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From: Noel Yap (Noel.Yap_at_[hidden])
Date: 2003-05-03 18:32:03

"Justin M. Lewis" wrote:
> > template< typename T >
> > typedef auto_ptr< T > out< T >;
> I'm not aware that you can have template typedefs, but, I'll go with this
> anyway.

You can't right now, but like I said, it's being proposed.

> Even if that WERE possible, out<T> would just be an auto_ptr, and if you
> made 2 typedefs to match my 2 classes, you'd have
> template< typename T >
> typedef auto_ptr< T > out< T >;
> template< typename T >
> typedef auto_ptr< T > in_out< T >;
> They'd both be auto_ptrs
> So, now you have the function
> void f(out<T> x, in_out<T> y)
> The compiler won't complain about
> f(in_out<T>(x), auto_ptr<T> y);
> because they're all the same type.

in_out should never be typedef'd to auto_ptr<>. Please read my previous
email for all suggestions.

> >
> > or something like it.
> >
> > > You solution requires just as much typing, and support from developers,
> but
> > > it lacks the explicitness my proposal gives.
> >
> > OTOH, it uses already accepted, common, and published practices.
> >
> > IOW, what other meaning can you garner from:
> >
> > std::auto_ptr< T > f(); // looks like an out parameter to me
> >
> > or from
> >
> > void f( T const& t_ ); // looks like an in parameter to me
> > void f( std::auto_ptr< T > t_ ); // looks like an in parameter to me
> >
> You're back to chasing declarations, and potentially definitions to see if
> the params can change.

How is that? From the client side, it will be clear whether the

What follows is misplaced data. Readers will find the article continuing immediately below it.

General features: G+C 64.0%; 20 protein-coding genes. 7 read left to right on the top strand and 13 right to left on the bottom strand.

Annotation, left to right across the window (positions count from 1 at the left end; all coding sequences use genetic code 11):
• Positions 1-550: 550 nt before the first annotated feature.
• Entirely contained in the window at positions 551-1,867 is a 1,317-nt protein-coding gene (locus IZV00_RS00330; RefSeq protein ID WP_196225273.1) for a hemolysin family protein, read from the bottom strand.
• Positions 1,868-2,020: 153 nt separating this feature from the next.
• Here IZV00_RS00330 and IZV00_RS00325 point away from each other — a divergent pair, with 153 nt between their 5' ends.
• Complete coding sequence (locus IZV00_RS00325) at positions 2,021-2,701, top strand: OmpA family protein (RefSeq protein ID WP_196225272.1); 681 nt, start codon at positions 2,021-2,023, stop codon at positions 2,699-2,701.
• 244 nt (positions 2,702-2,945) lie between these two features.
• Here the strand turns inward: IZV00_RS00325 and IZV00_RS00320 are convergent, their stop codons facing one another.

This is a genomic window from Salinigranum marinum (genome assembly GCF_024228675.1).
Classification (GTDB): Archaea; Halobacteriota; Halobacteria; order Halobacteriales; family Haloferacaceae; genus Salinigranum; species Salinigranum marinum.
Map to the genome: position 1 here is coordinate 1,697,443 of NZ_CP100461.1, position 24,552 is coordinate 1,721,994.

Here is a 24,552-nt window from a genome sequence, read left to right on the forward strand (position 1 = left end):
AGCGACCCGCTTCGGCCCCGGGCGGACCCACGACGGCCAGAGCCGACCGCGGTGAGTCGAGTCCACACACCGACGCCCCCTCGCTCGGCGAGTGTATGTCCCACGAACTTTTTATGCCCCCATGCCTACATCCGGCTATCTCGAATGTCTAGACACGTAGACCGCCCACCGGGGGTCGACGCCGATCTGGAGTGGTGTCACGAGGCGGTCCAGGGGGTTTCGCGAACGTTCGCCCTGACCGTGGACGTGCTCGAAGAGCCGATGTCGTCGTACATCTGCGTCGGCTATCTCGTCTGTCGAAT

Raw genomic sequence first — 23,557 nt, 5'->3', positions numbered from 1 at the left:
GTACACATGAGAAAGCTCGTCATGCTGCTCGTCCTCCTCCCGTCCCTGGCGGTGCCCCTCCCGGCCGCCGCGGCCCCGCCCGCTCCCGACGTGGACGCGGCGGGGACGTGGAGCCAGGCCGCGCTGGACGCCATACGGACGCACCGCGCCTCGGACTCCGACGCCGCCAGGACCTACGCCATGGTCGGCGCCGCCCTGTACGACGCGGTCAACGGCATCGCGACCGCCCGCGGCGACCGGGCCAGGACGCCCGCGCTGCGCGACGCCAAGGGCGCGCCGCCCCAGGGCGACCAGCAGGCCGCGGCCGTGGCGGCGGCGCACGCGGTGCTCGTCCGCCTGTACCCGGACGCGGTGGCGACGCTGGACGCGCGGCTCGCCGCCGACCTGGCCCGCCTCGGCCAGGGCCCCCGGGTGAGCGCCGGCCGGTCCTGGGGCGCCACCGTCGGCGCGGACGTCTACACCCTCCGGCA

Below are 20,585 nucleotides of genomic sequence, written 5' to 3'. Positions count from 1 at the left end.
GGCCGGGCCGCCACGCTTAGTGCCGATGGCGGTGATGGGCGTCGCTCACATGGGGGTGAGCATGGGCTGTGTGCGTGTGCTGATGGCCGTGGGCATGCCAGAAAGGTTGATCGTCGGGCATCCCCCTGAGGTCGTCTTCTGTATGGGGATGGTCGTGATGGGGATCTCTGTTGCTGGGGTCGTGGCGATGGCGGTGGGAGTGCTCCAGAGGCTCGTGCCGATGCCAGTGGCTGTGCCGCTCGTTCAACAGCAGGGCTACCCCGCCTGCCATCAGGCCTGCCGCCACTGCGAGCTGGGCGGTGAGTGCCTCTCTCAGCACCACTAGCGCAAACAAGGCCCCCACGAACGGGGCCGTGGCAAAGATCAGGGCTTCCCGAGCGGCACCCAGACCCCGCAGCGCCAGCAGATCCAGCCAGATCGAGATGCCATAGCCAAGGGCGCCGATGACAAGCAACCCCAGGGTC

variable is being passed as in, out, or in/out.

I haven't seen you address the issue of in parameters. I'm assuming you
want something like:

  f( in( t ) );

If so, why not one of:

  void f( std::auto_ptr< T > t );
  void f( boost::dumb_ptr< T > t); // memory is managed by caller

> my c_out and c_in_out don't have much of a learning curve, they're pretty
> straight forward in their use.

std::auto_ptr<> have zero learning curve for those that know the STL.

> And they're 100% clear as to their intent,
> whereas, the auto_ptrs are not.

I agree with the first part. I disagree with the second; anyone who has
used std::auto_ptr will know when it's used as an in parameter and when
it's used as an out parameter. It cannot be used as an in/out

OTOH, there would be a learning curve with boost::dumb_ptr<>, but since
it's usage is almost exactly like std::auto_ptr<> and the boost smart
pointers, I would imagine that the learning curve would be close to zero
as well.

> And, you're still stuck with using pointers
> in your solution, where c_out and c_in_out don't require the use of
> allocated data, which is nice, since allocated data isn't always convenient.

The suggested boost::dumb_ptr<> doesn't require dynamically allocated
data. Maybe you're getting confused since I'm giving several
suggestions for the problems at hand. Here's a more concise one:

In parameter:

  void f( boost::dumb_ptr< T const > t_ ); // look Ma, no dynamic
allocation required

Out parameter:

  boost::dumb_ptr< T > f(); // again, no dynamic allocation required

In/Out parameter:

  void f( boost::dumb_ptr< T > t );

BTW, I don't see why shy away from pointers. Is it only raw pointers
you don't like, or also wrapped pointers? Why? Why don't you consider
references to be pointers that are implicitly dereferenced (a sort of
built-in pointer wrapper, if you will)?


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